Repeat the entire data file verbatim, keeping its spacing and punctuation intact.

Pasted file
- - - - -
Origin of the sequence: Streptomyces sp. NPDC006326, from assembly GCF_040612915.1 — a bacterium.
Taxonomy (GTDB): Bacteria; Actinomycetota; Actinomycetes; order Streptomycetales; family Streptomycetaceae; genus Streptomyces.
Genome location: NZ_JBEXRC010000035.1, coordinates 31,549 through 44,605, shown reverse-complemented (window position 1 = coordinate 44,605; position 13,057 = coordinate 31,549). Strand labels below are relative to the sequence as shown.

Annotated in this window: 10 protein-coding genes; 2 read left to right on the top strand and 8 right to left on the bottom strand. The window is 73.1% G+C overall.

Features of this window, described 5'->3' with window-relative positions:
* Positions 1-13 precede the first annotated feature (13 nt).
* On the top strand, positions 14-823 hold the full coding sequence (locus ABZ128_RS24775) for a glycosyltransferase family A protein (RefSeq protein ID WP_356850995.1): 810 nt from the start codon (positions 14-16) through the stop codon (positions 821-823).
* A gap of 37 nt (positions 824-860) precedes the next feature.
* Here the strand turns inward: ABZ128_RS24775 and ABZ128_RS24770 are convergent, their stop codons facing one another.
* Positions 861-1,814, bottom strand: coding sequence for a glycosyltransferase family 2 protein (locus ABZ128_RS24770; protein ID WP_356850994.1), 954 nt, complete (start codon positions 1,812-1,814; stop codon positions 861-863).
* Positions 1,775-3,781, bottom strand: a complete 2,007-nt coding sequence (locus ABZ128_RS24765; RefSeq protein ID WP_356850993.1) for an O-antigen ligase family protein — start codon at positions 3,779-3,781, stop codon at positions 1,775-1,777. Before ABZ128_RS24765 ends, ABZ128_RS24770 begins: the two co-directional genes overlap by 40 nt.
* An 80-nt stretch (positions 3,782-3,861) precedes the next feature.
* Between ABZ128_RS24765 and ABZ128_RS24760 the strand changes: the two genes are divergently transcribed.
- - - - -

Origin of the sequence: Streptomyces sp. NPDC006326, from assembly GCF_040612915.1 — a bacterium.
Taxonomy (GTDB): Bacteria; Actinomycetota; Actinomycetes; order Streptomycetales; family Streptomycetaceae; genus Streptomyces.
Genome location: NZ_JBEXRC010000035.1, coordinates 31,549 through 44,605, shown reverse-complemented (window position 1 = coordinate 44,605; position 13,057 = coordinate 31,549). Strand labels below are relative to the sequence as shown.

Annotated in this window: 10 protein-coding genes; 2 read left to right on the top strand and 8 right to left on the bottom strand. The window is 73.1% G+C overall.

Features of this window, described 5'->3' with window-relative positions:
* Positions 1-13 precede the first annotated feature (13 nt).
* On the top strand, positions 14-823 hold the full coding sequence (locus ABZ128_RS24775) for a glycosyltransferase family A protein (RefSeq protein ID WP_356850995.1): 810 nt from the start codon (positions 14-16) through the stop codon (positions 821-823).
* A gap of 37 nt (positions 824-860) precedes the next feature.
* Here the strand turns inward: ABZ128_RS24775 and ABZ128_RS24770 are convergent, their stop codons facing one another.
* Positions 861-1,814, bottom strand: coding sequence for a glycosyltransferase family 2 protein (locus ABZ128_RS24770; protein ID WP_356850994.1), 954 nt, complete (start codon positions 1,812-1,814; stop codon positions 861-863).
* Positions 1,775-3,781, bottom strand: a complete 2,007-nt coding sequence (locus ABZ128_RS24765; RefSeq protein ID WP_356850993.1) for an O-antigen ligase family protein — start codon at positions 3,779-3,781, stop codon at positions 1,775-1,777. Before ABZ128_RS24765 ends, ABZ128_RS24770 begins: the two co-directional genes overlap by 40 nt.
* An 80-nt stretch (positions 3,782-3,861) precedes the next feature.
* Between ABZ128_RS24765 and ABZ128_RS24760 the strand changes: the two genes are divergently transcribed.